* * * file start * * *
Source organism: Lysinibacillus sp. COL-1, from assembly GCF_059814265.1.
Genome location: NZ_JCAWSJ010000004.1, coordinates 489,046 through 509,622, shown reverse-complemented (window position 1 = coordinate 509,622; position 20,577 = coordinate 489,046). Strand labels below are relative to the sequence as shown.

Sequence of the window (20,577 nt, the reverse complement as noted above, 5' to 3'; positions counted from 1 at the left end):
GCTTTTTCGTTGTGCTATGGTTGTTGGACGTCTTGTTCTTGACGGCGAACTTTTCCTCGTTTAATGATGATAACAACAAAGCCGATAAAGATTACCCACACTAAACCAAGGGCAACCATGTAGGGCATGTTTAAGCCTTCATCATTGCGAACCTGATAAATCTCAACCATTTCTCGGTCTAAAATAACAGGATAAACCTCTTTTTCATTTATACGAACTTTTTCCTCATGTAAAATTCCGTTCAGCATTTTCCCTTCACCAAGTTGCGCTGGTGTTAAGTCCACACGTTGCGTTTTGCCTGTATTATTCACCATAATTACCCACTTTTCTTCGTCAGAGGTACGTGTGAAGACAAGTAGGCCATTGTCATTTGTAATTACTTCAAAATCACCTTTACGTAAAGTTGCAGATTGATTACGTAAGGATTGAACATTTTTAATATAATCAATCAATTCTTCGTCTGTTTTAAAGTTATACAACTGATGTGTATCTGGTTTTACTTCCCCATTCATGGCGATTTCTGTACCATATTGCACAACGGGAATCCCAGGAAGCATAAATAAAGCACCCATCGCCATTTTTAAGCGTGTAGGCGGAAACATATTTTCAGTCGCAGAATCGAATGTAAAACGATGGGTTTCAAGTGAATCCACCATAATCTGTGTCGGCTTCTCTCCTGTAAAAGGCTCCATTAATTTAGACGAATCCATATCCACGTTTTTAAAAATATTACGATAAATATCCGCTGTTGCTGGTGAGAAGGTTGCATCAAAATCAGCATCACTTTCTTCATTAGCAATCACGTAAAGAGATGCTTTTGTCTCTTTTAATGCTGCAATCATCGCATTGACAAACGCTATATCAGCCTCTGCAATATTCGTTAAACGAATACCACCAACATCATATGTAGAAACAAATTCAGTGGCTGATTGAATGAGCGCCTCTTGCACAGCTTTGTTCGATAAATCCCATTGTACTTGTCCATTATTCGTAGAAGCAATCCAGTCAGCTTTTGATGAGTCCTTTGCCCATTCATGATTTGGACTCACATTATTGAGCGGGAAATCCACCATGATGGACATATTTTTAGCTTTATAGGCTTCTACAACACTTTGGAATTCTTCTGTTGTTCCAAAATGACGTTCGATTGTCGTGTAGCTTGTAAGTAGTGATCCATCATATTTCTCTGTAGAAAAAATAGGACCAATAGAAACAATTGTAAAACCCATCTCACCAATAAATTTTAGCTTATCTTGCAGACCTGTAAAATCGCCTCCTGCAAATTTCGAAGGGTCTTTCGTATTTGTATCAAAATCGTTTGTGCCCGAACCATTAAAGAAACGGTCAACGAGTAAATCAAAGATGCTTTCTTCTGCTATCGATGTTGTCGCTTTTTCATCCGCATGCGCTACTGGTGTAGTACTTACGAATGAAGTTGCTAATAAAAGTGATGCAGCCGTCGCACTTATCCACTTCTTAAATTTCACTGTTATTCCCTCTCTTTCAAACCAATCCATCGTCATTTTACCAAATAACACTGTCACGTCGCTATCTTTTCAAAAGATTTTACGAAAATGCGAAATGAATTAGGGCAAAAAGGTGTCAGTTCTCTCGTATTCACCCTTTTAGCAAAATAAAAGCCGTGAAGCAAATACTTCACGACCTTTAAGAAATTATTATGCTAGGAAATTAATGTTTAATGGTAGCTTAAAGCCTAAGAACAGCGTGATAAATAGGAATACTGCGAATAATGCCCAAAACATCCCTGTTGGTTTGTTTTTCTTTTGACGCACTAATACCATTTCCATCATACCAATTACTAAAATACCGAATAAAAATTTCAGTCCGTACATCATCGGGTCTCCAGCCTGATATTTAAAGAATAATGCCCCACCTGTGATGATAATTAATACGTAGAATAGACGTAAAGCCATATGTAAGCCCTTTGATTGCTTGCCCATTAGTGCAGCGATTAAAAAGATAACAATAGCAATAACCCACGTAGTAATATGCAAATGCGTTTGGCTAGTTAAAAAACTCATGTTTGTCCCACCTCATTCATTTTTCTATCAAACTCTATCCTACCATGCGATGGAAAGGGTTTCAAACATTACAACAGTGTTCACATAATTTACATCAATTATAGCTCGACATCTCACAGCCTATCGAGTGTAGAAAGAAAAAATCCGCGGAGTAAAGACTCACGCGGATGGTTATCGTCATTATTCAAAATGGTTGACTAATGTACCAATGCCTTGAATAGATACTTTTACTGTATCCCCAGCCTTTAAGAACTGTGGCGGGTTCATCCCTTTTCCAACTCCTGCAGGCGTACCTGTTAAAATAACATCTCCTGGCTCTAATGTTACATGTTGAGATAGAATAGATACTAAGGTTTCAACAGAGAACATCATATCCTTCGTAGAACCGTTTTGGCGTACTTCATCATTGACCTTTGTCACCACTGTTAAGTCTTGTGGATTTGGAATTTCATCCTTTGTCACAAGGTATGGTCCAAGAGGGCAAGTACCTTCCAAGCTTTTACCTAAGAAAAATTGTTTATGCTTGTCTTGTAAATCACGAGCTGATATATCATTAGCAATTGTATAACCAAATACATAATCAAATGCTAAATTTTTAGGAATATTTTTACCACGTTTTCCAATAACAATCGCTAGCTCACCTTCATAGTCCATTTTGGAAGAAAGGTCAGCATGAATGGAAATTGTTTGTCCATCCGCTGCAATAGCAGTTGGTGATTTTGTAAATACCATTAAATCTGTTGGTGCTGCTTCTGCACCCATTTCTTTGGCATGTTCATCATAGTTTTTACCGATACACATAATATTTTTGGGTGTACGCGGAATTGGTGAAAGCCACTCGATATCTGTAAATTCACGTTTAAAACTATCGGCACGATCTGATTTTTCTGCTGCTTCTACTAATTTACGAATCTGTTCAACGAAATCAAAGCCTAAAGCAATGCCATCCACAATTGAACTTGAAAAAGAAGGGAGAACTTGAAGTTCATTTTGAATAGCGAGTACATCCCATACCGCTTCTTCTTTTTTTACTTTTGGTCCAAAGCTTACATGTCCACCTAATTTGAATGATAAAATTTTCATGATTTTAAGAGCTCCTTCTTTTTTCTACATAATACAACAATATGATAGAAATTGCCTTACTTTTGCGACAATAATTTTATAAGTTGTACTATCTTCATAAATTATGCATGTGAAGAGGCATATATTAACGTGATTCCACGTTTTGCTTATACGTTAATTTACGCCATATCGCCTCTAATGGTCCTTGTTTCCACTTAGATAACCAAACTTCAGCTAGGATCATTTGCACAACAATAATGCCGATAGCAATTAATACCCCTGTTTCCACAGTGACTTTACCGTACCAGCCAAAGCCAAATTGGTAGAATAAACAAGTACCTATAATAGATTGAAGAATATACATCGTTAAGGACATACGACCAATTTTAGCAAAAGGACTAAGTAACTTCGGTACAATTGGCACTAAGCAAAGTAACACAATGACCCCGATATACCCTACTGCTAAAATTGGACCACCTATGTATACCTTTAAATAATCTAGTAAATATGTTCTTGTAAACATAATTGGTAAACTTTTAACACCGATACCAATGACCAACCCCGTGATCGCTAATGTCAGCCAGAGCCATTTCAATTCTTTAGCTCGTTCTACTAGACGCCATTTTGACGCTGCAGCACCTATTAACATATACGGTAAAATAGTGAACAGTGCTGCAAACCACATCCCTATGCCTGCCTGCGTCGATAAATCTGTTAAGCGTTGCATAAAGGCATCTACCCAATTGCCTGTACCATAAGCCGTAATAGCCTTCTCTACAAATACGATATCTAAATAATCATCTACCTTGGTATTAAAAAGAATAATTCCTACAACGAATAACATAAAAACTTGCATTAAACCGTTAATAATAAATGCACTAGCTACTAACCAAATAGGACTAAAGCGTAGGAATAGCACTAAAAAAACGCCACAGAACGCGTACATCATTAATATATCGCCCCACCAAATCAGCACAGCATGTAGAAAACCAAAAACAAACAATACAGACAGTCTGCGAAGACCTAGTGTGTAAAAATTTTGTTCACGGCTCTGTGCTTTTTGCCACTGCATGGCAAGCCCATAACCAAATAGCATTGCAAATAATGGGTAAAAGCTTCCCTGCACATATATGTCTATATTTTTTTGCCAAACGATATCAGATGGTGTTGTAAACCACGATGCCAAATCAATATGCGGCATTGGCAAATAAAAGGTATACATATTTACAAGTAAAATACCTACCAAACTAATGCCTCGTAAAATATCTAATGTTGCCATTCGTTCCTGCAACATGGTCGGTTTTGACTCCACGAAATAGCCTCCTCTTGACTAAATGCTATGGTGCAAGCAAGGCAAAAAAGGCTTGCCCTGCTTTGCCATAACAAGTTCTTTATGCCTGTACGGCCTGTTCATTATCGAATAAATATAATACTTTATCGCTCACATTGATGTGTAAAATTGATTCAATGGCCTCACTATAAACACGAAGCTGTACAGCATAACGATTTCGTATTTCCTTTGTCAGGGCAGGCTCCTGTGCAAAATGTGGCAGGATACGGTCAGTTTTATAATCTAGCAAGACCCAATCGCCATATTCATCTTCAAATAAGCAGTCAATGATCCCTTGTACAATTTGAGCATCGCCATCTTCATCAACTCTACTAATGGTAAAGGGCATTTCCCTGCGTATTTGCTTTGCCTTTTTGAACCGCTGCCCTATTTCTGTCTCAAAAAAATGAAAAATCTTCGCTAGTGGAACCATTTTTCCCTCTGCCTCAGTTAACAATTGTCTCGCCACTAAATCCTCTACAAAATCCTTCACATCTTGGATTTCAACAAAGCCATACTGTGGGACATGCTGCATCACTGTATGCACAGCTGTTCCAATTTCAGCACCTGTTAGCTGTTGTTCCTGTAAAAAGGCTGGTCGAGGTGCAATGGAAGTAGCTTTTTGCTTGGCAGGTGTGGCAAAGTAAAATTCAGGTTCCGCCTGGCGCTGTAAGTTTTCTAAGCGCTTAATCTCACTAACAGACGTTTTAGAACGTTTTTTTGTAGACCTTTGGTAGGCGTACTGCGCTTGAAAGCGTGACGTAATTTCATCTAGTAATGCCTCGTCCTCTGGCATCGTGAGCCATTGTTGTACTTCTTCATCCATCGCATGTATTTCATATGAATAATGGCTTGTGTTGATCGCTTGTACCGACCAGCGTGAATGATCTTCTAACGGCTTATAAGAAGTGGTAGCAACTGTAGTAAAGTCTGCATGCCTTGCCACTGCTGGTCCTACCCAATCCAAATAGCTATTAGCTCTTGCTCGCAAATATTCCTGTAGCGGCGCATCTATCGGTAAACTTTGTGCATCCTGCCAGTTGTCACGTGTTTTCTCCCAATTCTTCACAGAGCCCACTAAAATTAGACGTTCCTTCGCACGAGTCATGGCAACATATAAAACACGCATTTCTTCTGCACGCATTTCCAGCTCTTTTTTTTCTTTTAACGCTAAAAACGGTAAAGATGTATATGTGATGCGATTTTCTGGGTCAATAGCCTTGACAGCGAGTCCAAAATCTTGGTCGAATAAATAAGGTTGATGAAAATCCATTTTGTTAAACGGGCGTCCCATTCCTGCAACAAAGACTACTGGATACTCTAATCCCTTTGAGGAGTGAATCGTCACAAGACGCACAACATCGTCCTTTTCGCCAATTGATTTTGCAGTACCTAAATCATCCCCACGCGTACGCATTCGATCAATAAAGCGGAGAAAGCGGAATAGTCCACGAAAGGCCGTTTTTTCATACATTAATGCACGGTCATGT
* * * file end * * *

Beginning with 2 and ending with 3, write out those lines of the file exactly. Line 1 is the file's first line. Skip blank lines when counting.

Genome location: NZ_JCAWSJ010000004.1, coordinates 489,046 through 509,622, shown reverse-complemented (window position 1 = coordinate 509,622; position 20,577 = coordinate 489,046). Strand labels below are relative to the sequence as shown.

Sequence of the window (20,577 nt, the reverse complement as noted above, 5' to 3'; positions counted from 1 at the left end):